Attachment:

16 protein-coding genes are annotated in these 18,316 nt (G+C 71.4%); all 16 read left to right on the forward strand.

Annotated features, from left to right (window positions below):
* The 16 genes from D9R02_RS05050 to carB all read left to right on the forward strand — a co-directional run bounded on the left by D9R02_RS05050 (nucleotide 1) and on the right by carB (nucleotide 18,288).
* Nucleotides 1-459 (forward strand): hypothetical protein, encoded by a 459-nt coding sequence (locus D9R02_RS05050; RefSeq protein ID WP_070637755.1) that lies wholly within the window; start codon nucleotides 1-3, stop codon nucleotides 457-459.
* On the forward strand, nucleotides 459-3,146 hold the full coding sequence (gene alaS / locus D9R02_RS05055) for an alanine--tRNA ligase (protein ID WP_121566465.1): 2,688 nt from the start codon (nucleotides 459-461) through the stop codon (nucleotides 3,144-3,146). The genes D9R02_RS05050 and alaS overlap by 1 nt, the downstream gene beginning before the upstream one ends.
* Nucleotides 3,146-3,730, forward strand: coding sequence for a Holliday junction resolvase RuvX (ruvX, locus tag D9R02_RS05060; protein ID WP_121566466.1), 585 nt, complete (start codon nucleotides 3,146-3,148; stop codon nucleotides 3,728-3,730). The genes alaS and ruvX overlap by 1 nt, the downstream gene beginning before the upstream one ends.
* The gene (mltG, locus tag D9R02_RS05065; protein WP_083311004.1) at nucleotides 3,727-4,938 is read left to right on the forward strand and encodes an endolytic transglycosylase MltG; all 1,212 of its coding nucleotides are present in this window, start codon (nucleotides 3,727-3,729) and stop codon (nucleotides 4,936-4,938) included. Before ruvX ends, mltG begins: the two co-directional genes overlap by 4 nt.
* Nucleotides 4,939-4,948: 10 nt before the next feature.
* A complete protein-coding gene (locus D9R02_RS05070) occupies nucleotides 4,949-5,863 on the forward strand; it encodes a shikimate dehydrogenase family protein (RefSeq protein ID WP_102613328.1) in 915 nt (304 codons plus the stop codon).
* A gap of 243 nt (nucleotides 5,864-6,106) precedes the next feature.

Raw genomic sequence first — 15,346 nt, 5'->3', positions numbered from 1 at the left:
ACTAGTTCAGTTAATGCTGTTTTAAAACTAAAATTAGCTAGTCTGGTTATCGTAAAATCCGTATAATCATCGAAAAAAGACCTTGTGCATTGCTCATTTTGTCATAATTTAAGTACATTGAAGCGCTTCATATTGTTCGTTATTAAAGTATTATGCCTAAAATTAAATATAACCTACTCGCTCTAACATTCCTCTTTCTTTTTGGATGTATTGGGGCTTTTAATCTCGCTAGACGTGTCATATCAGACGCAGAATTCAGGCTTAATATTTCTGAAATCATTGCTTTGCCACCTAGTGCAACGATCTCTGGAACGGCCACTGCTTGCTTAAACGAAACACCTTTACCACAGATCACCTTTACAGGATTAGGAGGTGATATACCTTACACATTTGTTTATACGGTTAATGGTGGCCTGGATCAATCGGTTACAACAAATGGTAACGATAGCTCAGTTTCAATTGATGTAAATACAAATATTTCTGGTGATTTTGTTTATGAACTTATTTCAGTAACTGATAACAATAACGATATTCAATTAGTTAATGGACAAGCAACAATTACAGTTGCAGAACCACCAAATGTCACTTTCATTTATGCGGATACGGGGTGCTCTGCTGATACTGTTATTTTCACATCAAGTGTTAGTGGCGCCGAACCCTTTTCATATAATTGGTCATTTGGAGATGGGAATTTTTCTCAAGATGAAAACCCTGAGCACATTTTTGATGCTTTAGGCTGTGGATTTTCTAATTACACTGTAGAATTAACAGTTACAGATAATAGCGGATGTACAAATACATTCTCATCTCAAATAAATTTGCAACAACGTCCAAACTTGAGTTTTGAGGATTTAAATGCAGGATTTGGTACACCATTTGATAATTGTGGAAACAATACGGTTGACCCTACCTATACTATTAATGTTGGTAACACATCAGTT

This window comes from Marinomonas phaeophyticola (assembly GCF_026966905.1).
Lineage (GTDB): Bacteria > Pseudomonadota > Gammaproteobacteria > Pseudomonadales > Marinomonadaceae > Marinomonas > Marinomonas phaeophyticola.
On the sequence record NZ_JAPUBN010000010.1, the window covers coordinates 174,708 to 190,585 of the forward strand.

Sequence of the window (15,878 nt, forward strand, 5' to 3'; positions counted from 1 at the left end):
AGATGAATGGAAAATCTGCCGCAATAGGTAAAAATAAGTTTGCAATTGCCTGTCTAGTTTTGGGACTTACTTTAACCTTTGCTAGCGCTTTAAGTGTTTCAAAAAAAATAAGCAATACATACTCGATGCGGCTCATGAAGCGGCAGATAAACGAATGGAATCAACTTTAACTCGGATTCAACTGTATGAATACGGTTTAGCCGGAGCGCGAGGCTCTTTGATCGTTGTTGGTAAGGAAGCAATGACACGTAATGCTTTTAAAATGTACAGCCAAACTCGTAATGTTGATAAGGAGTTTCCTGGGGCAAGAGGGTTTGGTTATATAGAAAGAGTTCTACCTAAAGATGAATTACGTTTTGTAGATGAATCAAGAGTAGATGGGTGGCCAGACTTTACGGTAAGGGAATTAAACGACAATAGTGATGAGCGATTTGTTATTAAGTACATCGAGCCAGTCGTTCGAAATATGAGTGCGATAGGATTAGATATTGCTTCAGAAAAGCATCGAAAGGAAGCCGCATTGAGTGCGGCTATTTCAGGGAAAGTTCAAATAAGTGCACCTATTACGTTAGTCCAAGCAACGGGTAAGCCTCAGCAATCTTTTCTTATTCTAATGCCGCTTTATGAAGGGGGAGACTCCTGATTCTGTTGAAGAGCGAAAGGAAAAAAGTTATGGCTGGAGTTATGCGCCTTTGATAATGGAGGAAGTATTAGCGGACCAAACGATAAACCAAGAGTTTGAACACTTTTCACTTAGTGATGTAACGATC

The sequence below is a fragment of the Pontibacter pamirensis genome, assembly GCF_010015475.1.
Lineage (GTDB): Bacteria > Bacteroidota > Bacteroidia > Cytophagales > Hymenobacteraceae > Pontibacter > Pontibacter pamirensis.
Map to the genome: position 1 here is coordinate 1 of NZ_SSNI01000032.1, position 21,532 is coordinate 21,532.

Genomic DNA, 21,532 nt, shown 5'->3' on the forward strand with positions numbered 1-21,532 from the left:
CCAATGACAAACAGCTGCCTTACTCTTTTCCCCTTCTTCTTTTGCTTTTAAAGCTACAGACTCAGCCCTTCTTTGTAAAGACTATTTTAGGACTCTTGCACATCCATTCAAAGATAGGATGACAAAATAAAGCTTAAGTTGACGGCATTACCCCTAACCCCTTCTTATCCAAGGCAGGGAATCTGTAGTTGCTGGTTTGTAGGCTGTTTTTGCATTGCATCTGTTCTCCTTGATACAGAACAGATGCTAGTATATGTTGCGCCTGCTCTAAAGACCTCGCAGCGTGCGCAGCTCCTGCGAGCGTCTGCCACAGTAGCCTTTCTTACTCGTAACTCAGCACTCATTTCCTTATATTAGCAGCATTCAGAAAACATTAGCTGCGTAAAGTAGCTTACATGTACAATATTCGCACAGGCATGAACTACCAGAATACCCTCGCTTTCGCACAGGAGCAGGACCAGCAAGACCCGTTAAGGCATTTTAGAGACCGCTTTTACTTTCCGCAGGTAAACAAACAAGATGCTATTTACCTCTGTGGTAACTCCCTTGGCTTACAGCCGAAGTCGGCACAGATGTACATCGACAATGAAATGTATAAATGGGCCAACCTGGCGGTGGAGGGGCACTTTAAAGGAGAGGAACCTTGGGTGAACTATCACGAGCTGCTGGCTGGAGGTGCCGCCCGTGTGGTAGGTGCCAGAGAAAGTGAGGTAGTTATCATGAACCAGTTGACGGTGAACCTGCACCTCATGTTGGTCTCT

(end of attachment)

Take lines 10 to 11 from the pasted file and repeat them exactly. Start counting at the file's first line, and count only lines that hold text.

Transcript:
* A gap of 243 nt (nucleotides 5,864-6,106) precedes the next feature.

Raw genomic sequence first — 15,346 nt, 5'->3', positions numbered from 1 at the left: